The European Parliament has passed a resolution condemning the worsening political climate in Cambodia and said it would tie future aid to improvements in human rights.
The resolution, which was passed on Thursday, called on the government of Prime Minister Hun Sen to revoke the outstanding arrest warrant against Cambodia National Rescue Party president Sam Rainsy, who went into self-imposed exile in November after it was issued over a long-standing defamation conviction.
It also called for the release of four human rights workers and an election official jailed last month on bribery-related charges, for charges against former union representative and member of the country’s election body Rong Chhun to be dropped, and for an independent investigation into an attack on two opposition lawmakers outside parliament.
All politicians, activists and human rights defenders should “be allowed to work freely without fear of arrest or persecution,” a statement from the European Parliament read.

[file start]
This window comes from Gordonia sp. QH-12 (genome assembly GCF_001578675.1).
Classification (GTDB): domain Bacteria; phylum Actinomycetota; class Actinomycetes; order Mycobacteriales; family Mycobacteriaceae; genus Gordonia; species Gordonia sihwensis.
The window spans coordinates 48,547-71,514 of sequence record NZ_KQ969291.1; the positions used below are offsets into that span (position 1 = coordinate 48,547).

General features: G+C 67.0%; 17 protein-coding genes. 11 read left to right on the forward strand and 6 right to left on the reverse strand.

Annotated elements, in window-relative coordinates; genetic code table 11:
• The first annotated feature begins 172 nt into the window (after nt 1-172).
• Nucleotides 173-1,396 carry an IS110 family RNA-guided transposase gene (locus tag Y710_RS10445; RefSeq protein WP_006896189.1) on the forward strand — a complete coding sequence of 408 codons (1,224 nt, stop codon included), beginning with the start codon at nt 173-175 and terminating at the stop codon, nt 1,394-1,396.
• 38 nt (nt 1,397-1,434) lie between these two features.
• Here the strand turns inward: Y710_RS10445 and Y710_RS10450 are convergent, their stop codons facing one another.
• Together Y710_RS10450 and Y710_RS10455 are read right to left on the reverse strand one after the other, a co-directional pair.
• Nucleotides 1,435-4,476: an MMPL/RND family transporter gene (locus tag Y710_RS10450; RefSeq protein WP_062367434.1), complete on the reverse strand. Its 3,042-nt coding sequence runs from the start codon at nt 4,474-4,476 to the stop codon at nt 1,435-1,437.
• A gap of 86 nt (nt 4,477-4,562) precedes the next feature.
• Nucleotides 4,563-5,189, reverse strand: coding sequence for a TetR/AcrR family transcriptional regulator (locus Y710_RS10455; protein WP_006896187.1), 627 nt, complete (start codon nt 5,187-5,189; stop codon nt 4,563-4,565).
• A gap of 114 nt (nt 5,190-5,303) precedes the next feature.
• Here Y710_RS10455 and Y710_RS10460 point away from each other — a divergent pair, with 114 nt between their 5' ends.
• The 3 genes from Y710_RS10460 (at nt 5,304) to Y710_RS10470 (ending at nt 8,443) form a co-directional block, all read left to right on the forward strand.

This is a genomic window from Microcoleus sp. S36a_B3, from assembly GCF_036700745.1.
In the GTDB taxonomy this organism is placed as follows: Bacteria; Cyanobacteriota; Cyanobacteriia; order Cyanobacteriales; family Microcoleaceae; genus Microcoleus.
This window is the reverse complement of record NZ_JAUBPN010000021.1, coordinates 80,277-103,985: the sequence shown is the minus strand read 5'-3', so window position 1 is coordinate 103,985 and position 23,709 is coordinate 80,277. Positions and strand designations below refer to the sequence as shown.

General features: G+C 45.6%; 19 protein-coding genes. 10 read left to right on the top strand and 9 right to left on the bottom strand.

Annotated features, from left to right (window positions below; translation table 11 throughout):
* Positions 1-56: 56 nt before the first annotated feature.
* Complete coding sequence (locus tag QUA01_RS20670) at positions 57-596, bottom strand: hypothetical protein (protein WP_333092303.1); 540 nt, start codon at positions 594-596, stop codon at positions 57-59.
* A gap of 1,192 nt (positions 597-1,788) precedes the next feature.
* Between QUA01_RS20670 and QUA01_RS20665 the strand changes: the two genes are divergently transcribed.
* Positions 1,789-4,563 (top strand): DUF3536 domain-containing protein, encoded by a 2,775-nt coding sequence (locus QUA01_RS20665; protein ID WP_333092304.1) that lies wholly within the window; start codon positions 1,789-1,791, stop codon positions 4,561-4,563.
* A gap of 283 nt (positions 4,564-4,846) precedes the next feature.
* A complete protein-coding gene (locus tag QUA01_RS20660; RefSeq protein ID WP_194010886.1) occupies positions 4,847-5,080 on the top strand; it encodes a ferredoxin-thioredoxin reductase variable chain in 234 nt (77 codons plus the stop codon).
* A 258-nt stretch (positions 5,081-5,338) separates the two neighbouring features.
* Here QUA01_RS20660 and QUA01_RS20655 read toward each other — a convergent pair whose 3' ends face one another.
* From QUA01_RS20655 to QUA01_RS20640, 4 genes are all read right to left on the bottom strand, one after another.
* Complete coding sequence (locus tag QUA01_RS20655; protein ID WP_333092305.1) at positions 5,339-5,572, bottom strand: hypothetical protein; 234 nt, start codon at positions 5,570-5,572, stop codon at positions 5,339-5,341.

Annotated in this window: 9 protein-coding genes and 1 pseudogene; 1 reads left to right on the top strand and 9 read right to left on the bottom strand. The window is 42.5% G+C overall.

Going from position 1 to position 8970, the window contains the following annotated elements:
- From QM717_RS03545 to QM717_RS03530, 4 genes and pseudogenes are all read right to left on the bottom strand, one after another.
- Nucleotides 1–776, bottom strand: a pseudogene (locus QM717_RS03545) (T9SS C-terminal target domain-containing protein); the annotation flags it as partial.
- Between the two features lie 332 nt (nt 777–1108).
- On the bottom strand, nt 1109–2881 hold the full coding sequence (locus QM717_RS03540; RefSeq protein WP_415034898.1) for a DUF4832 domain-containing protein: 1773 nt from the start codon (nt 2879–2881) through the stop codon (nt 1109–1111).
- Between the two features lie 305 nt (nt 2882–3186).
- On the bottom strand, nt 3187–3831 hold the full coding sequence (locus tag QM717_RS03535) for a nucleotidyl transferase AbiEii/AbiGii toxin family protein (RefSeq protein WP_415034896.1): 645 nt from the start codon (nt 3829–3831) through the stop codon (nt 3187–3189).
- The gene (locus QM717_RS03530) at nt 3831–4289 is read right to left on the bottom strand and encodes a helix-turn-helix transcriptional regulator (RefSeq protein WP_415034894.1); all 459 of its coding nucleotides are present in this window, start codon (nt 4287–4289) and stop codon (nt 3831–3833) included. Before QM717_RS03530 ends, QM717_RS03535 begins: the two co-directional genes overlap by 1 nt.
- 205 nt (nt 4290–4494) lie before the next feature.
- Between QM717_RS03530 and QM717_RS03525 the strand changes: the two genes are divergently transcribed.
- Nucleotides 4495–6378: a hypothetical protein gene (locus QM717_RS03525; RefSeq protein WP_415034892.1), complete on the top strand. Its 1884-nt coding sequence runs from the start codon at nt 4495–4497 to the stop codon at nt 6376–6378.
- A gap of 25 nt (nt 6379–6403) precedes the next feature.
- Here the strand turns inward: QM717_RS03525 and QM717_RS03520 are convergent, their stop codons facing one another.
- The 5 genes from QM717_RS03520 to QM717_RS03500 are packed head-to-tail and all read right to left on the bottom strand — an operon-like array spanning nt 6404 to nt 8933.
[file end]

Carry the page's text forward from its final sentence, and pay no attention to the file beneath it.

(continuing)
Phay Siphan, a spokesman for the Council of Ministers, said the resolution “only reflects the interests of the European lawmakers and politicians.”
“But we will try to explain to them so that they can understand because we believe that they are not colonizers who can dictate to Cambodia and do whatever they want. We see them as our dialogue partners and I thank them for their interest in Cambodia,” he said.
“The order to the National Assembly to reinstate Sam Rainsy’s parliamentary immunity is not acceptable,” he added. “Because it’s Sam Rainsy’s responsibility to face the courts and he has to cooperate with the courts to find justice for himself.”
Rainsy is due to visit supporters and officials in the United States next week.
The CNRP’s deputy president, Kem Sokha, has been barricaded inside the party’s headquarters since an attempt to arrest him was made in May. He is wanted on solicitation charges and for failing to appear in court for questioning.
The resolution passed on Thursday calls on EU member states and other institutions to set clear benchmarks for the forthcoming elections in Cambodia that are “consistent with international law on freedom of expression, association and assembly,” and to publicly communicate these goals to Cambodian authorities and the opposition.
It also linked the bloc’s more than $400 million aid package to Cambodia until 2020 to “improvements in the human rights situation.”